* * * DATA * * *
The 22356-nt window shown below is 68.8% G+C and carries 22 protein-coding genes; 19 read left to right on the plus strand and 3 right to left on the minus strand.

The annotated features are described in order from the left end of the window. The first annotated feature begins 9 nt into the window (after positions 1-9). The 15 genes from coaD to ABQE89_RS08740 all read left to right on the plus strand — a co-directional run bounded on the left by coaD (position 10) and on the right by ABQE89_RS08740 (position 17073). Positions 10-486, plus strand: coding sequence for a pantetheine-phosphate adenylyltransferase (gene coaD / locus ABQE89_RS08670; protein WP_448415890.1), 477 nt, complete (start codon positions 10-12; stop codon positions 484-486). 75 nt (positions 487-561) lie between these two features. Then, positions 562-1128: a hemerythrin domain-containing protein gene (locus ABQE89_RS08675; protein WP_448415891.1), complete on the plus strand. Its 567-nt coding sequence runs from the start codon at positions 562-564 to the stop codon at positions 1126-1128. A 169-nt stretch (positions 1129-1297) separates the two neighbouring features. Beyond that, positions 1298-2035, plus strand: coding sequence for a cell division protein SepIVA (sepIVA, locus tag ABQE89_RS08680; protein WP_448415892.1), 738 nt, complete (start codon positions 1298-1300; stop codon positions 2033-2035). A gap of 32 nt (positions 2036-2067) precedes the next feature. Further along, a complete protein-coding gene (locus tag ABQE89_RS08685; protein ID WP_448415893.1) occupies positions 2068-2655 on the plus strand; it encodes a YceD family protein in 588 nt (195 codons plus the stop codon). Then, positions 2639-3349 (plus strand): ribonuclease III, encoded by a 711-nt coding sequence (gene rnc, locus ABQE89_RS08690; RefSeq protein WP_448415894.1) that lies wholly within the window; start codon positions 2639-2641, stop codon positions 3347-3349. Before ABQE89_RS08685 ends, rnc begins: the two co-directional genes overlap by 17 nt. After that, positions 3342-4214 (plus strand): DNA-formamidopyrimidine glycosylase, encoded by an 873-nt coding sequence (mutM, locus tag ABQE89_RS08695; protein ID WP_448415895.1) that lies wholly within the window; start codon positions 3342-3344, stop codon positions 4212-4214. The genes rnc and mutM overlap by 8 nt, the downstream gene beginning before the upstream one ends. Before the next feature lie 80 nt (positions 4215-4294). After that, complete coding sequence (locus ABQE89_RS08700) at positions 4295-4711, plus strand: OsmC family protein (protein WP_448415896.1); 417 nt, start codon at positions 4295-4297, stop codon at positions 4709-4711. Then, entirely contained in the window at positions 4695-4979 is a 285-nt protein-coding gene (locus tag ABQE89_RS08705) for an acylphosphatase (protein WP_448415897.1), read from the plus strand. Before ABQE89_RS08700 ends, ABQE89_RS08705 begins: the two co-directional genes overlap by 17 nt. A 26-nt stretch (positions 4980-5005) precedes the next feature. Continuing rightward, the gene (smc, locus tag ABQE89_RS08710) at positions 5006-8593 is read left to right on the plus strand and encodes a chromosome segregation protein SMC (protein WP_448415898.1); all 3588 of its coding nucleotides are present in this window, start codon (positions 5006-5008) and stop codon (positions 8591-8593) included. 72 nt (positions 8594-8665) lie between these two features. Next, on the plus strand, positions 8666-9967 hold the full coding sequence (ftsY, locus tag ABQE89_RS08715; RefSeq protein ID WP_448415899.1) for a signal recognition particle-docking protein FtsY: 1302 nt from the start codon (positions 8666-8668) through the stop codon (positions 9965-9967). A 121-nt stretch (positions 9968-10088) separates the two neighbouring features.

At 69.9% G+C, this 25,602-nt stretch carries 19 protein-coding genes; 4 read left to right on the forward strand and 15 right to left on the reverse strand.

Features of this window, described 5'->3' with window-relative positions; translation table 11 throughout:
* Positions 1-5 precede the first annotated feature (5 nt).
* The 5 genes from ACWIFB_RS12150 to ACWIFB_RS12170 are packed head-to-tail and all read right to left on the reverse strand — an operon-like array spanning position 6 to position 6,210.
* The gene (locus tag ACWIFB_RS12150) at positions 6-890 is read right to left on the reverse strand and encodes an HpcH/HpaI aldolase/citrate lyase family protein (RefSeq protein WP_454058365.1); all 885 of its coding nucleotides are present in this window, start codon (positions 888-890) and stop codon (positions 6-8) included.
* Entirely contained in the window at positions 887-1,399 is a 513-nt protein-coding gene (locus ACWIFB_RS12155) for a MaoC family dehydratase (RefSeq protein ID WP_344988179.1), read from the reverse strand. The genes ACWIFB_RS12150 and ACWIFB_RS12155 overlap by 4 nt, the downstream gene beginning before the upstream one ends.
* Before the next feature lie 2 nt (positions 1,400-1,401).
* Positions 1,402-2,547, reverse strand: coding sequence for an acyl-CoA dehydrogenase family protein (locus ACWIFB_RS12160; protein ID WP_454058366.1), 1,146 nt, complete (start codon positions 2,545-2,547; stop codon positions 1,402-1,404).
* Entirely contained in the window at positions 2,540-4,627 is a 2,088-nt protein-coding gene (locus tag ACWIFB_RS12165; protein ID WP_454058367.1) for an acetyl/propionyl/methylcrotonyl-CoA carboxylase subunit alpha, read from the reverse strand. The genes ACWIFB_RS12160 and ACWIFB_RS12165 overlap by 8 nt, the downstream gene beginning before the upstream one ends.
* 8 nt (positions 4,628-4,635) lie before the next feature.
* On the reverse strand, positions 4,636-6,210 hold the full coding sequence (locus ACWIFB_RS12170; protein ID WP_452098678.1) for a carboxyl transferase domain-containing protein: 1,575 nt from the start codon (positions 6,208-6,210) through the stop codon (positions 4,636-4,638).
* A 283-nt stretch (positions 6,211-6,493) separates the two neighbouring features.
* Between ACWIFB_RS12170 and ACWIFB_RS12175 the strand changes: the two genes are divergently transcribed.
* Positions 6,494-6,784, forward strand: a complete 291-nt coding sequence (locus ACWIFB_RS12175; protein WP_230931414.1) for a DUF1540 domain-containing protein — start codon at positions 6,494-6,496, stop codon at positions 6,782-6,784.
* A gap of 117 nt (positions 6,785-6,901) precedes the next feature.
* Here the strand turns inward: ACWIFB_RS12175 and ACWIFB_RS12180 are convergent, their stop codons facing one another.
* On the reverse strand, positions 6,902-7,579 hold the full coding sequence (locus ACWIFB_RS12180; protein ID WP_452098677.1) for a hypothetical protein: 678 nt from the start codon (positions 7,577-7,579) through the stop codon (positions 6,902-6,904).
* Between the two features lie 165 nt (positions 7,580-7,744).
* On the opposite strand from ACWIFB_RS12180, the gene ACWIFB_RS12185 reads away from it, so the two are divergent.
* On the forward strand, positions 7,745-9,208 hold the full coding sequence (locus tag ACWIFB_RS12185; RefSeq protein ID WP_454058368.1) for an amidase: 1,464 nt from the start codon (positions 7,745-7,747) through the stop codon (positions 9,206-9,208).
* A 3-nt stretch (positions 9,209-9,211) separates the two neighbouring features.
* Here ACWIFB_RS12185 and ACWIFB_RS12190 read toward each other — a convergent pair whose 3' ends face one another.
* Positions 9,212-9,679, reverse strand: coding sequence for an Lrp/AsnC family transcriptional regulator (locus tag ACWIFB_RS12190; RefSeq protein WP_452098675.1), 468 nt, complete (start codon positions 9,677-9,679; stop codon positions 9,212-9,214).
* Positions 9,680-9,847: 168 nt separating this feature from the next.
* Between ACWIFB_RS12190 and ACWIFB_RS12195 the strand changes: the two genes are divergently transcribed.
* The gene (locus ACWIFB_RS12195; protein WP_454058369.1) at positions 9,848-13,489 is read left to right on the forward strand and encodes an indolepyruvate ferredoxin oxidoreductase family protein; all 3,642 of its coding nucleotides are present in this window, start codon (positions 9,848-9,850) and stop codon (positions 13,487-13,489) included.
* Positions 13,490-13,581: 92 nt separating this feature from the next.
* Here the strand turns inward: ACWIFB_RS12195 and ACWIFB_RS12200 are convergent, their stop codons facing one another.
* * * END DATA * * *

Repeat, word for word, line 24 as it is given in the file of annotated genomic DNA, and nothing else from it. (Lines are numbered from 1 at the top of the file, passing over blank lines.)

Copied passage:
* Here ACWIFB_RS12185 and ACWIFB_RS12190 read toward each other — a convergent pair whose 3' ends face one another.